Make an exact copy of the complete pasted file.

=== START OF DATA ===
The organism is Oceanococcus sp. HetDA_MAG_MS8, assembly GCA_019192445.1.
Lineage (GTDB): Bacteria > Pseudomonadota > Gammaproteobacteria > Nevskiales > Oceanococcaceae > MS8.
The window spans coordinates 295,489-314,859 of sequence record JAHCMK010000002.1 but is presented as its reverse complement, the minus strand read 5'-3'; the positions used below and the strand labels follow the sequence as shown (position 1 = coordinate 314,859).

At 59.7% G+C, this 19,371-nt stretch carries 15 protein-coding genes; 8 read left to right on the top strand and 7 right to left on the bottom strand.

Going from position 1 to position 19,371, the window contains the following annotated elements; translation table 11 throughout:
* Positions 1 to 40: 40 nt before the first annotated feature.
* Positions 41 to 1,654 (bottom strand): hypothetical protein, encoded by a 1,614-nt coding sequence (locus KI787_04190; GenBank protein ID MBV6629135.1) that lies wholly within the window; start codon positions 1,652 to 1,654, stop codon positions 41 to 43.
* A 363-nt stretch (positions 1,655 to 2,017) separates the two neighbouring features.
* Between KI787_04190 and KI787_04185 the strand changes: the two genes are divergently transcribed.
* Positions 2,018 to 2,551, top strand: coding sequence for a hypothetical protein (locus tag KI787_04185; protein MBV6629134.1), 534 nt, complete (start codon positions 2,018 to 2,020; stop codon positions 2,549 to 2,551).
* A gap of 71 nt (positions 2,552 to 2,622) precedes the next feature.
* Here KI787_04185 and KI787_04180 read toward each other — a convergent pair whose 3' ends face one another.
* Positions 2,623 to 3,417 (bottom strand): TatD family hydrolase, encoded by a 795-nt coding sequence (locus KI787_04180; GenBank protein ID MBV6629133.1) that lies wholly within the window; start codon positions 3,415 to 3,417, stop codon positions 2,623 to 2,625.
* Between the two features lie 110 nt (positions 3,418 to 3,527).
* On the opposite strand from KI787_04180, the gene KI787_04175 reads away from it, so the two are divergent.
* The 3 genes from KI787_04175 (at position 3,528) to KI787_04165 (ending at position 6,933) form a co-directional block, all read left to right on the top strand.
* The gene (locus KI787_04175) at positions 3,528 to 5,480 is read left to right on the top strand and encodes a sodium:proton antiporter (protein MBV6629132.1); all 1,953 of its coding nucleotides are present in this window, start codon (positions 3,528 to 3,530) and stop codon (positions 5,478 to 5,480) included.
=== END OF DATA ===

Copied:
The organism is Oceanococcus sp. HetDA_MAG_MS8, assembly GCA_019192445.1.
Lineage (GTDB): Bacteria > Pseudomonadota > Gammaproteobacteria > Nevskiales > Oceanococcaceae > MS8.
The window spans coordinates 295,489-314,859 of sequence record JAHCMK010000002.1 but is presented as its reverse complement, the minus strand read 5'-3'; the positions used below and the strand labels follow the sequence as shown (position 1 = coordinate 314,859).

At 59.7% G+C, this 19,371-nt stretch carries 15 protein-coding genes; 8 read left to right on the top strand and 7 right to left on the bottom strand.

Going from position 1 to position 19,371, the window contains the following annotated elements; translation table 11 throughout:
* Positions 1 to 40: 40 nt before the first annotated feature.
* Positions 41 to 1,654 (bottom strand): hypothetical protein, encoded by a 1,614-nt coding sequence (locus KI787_04190; GenBank protein ID MBV6629135.1) that lies wholly within the window; start codon positions 1,652 to 1,654, stop codon positions 41 to 43.
* A 363-nt stretch (positions 1,655 to 2,017) separates the two neighbouring features.
* Between KI787_04190 and KI787_04185 the strand changes: the two genes are divergently transcribed.
* Positions 2,018 to 2,551, top strand: coding sequence for a hypothetical protein (locus tag KI787_04185; protein MBV6629134.1), 534 nt, complete (start codon positions 2,018 to 2,020; stop codon positions 2,549 to 2,551).
* A gap of 71 nt (positions 2,552 to 2,622) precedes the next feature.
* Here KI787_04185 and KI787_04180 read toward each other — a convergent pair whose 3' ends face one another.
* Positions 2,623 to 3,417 (bottom strand): TatD family hydrolase, encoded by a 795-nt coding sequence (locus KI787_04180; GenBank protein ID MBV6629133.1) that lies wholly within the window; start codon positions 3,415 to 3,417, stop codon positions 2,623 to 2,625.
* Between the two features lie 110 nt (positions 3,418 to 3,527).
* On the opposite strand from KI787_04180, the gene KI787_04175 reads away from it, so the two are divergent.
* The 3 genes from KI787_04175 (at position 3,528) to KI787_04165 (ending at position 6,933) form a co-directional block, all read left to right on the top strand.
* The gene (locus KI787_04175) at positions 3,528 to 5,480 is read left to right on the top strand and encodes a sodium:proton antiporter (protein MBV6629132.1); all 1,953 of its coding nucleotides are present in this window, start codon (positions 3,528 to 3,530) and stop codon (positions 5,478 to 5,480) included.